Validation of AI-based phenotypes and supervised predictive analyses in major chronic conditions and multi-morbidities
Since the COVID-19 pandemic, the volume of health data accessible to the research community has increased. The UK government has provided anonymised national data for research in a secure Trusted Research Environment (TRE). While these datasets provide an unparalleled research opportunity, there appear to be several challenges in their usage. During a patient visit, the healthcare provider selects the disease or treatment from a list of codes. One complicating issue is the lack of a common standard to define the codes across different healthcare systems. When data from various systems are combined, finding all patients with a particular condition becomes challenging. One approach is to use readily defined rules to specify diseases and medications called phenotypes. However, there is no consensus among different phenotype definitions in the research community.
We aim to study the most common chronic diseases in the UK (e.g. heart conditions, kidney disease, diabetes, lung disease) and the long COVID syndrome in the context mentioned above. Our method is based on machine learning and statistical analysis. We aim to validate our studies conducted in TREs and Clinical Practice Research Datalink (CPRD) data in UK Biobank, which contains complete test results, questionnaire data, primary care, hospital episode data, and, most importantly, genomic data. We will use UK Biobank data to:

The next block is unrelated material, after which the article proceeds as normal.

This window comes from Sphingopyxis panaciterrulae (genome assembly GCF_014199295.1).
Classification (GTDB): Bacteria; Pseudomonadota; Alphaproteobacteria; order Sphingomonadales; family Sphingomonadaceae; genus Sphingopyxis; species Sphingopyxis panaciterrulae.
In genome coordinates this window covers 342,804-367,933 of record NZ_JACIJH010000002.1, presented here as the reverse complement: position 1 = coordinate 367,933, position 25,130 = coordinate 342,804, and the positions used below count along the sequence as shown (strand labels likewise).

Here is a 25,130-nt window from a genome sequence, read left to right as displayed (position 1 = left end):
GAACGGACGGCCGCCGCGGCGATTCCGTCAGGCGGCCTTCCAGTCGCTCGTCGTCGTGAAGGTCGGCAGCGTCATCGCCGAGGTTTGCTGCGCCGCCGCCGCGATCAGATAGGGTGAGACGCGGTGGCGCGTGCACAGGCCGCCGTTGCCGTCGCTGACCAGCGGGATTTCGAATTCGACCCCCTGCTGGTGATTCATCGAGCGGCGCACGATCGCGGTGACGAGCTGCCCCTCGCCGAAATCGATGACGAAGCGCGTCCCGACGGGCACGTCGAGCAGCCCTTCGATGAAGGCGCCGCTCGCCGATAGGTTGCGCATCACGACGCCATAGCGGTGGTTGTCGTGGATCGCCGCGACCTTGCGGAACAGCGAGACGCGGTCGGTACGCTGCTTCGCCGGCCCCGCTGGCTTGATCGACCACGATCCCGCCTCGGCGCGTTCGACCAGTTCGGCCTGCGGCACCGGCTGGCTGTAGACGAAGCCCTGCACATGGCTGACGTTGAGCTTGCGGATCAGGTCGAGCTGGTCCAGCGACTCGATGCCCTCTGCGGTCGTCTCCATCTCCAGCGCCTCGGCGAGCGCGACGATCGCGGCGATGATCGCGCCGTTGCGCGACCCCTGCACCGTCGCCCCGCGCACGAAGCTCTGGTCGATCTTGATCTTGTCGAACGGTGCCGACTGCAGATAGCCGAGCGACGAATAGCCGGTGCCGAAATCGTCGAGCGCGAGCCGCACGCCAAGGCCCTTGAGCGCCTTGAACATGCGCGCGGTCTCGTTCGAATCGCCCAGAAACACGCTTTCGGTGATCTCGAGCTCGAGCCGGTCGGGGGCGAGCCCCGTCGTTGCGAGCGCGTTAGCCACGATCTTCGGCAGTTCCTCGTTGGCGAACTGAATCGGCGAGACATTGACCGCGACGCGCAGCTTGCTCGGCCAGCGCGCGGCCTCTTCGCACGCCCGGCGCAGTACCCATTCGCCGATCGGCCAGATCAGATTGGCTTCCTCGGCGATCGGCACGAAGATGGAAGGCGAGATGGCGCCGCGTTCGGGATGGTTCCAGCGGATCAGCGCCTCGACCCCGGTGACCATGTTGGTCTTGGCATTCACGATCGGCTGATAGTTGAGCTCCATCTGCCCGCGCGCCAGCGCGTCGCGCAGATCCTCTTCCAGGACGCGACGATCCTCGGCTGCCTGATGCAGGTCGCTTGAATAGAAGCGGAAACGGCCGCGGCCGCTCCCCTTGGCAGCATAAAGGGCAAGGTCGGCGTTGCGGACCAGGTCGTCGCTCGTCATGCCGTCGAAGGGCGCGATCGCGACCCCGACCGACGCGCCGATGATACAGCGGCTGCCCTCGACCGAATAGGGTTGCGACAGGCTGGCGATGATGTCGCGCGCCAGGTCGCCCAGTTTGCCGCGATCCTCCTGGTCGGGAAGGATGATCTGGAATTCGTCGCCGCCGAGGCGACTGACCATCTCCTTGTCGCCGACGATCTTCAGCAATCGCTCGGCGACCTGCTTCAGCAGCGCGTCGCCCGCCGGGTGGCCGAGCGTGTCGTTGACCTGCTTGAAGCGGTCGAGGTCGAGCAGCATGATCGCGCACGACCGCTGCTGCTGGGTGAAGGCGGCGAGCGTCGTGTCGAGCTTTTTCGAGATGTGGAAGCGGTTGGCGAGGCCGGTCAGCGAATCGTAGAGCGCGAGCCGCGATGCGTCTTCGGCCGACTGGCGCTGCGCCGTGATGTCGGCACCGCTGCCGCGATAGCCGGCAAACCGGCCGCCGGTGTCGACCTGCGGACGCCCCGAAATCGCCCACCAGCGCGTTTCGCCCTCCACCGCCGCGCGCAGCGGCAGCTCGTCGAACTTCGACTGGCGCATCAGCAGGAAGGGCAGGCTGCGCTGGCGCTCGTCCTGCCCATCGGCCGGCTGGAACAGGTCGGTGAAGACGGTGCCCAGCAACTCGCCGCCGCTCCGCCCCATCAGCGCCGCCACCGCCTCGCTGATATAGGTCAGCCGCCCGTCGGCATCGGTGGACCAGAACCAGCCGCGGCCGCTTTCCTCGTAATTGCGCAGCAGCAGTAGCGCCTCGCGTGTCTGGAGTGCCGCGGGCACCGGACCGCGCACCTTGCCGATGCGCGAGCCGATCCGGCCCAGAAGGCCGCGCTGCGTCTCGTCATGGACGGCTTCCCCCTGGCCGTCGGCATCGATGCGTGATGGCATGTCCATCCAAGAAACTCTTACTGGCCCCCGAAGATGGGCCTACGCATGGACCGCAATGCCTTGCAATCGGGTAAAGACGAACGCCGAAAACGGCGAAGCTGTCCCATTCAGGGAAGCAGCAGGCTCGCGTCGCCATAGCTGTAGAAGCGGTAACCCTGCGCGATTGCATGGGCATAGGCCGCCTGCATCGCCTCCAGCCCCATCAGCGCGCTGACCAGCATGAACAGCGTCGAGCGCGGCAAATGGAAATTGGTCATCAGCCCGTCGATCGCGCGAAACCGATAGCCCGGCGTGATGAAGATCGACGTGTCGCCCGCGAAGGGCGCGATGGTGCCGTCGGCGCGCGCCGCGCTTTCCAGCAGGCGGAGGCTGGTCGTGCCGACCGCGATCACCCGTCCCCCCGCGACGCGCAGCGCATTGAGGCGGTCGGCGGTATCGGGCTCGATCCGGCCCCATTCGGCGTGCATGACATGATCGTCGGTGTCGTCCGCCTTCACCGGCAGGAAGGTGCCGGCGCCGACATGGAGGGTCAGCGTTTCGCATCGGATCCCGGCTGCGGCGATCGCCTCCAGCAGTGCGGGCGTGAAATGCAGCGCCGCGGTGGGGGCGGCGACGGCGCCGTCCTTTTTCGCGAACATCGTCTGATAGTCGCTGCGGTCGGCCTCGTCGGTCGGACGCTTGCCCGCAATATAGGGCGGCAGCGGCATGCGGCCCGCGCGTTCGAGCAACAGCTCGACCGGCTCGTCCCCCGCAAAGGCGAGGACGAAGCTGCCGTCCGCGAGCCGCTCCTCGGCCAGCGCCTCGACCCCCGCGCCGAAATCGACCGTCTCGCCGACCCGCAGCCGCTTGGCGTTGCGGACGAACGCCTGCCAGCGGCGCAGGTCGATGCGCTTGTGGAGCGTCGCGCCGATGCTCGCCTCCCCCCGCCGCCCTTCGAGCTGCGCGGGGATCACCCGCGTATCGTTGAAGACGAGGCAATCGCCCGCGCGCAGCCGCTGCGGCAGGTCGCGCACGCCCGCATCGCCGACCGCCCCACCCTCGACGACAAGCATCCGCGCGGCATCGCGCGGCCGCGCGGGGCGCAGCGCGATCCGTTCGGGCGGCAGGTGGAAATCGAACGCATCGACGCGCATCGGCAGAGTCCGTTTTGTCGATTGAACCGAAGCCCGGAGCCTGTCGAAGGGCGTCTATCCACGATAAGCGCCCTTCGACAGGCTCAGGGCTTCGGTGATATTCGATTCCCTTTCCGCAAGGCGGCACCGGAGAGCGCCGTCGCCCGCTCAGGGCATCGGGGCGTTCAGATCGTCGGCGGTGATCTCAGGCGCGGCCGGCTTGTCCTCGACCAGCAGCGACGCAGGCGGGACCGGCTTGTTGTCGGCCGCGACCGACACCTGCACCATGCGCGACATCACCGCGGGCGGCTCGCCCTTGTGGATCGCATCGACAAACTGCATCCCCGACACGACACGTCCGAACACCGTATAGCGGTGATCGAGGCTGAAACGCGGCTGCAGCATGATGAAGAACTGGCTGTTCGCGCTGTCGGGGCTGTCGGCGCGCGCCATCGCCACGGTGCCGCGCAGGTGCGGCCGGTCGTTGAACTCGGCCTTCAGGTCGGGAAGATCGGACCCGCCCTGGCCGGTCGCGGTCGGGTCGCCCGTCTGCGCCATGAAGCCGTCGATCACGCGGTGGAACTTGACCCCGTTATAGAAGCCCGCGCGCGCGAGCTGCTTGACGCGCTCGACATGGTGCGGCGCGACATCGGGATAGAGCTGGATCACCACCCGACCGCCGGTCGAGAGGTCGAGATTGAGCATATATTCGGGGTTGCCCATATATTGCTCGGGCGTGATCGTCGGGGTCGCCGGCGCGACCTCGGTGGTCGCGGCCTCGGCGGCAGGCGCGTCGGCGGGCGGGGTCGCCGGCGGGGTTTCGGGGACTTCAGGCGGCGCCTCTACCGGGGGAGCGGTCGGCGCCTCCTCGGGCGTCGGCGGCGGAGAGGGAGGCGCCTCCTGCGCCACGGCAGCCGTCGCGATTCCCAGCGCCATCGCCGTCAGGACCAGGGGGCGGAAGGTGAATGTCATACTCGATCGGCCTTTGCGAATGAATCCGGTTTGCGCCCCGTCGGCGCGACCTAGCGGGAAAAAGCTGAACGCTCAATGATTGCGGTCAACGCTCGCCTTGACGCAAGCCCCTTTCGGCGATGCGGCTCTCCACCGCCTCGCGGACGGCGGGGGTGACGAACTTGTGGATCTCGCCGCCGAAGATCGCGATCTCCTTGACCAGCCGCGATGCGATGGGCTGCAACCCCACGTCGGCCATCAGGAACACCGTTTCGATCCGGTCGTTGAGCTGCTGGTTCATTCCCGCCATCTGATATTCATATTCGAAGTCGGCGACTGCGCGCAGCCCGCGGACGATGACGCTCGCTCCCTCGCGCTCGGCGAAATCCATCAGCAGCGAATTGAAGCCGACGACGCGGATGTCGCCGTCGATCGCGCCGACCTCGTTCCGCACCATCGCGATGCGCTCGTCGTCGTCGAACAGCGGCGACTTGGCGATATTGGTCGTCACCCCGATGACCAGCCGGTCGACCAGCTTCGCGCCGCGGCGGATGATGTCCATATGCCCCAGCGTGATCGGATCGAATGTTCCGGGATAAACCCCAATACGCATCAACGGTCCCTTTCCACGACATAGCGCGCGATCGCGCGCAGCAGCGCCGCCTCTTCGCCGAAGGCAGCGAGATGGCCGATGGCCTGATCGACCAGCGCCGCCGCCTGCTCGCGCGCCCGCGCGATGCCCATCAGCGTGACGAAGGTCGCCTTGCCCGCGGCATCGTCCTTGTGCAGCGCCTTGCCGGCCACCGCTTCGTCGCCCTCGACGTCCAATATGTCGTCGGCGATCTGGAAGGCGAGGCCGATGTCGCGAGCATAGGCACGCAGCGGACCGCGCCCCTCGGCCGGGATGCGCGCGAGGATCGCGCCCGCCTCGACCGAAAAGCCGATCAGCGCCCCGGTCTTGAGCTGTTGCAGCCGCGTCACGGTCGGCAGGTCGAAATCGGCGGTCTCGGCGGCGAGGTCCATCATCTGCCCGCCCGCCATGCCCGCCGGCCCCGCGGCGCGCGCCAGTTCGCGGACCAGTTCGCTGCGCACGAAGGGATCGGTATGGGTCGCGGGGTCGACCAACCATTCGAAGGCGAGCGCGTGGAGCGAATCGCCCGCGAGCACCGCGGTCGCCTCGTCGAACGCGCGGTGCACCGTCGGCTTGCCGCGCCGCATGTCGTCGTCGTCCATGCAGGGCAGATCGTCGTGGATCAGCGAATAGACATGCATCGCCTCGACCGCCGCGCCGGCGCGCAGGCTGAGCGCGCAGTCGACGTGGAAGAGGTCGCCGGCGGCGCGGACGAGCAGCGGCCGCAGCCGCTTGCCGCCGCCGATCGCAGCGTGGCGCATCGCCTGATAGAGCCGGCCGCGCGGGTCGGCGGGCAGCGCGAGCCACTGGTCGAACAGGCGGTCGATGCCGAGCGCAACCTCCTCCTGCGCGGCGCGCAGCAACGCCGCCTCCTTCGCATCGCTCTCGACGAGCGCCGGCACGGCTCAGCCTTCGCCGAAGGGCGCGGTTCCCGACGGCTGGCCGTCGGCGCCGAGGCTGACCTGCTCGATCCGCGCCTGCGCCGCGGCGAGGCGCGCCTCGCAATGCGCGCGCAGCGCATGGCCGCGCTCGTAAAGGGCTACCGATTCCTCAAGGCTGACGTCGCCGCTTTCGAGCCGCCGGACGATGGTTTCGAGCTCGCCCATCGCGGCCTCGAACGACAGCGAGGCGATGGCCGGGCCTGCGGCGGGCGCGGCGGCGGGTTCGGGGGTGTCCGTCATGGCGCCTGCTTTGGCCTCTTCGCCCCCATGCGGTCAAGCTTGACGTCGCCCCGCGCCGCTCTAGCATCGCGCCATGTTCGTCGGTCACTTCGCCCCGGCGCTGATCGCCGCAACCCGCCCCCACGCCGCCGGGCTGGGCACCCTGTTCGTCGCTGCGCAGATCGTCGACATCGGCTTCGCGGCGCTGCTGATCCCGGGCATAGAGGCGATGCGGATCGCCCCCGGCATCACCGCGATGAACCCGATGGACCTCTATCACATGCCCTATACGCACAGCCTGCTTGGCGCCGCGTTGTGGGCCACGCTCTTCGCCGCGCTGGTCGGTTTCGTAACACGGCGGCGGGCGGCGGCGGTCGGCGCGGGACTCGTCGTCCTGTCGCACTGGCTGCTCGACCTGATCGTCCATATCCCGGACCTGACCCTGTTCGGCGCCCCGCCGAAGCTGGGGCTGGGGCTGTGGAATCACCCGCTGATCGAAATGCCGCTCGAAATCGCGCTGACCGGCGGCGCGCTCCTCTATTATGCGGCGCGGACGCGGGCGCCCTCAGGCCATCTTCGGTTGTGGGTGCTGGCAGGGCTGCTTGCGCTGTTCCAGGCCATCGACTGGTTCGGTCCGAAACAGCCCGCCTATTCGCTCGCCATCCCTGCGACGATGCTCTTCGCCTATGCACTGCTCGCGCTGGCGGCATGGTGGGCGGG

- Assess the associations between test results,existing chronic diseases, prescribed medicines, and potential risk factors in people with common chronic diseases.
- Validate phenotypes discovered using machine learning in UK Biobank.
- To find any similarity between phenotypes and the patterns in gene data. This would be an invaluable input for precision medicine research.
- Analyse how particular chronic diseases, treatment plans, or quality of life progress over time.
We aim to use the whole cohort of UK Biobank for 36 months. Our analysis programs will be provided to the UK Biobank as open-source codes. Additionally, all validated phenotypes, generated data, and publications will be shared openly with UK Biobank.
The most important contributions of this study would be
a) Improving the quality of phenotypes as validated in UK Biobank.
b) A better understanding of the most common chronic diseases in the UK.
c) Providing input for public health policies and clinical guidelines regarding the phenotyping of chronic diseases and long COVID.
d) Providing higher-quality evidence for precision medicine validated across TRE and UK Biobank.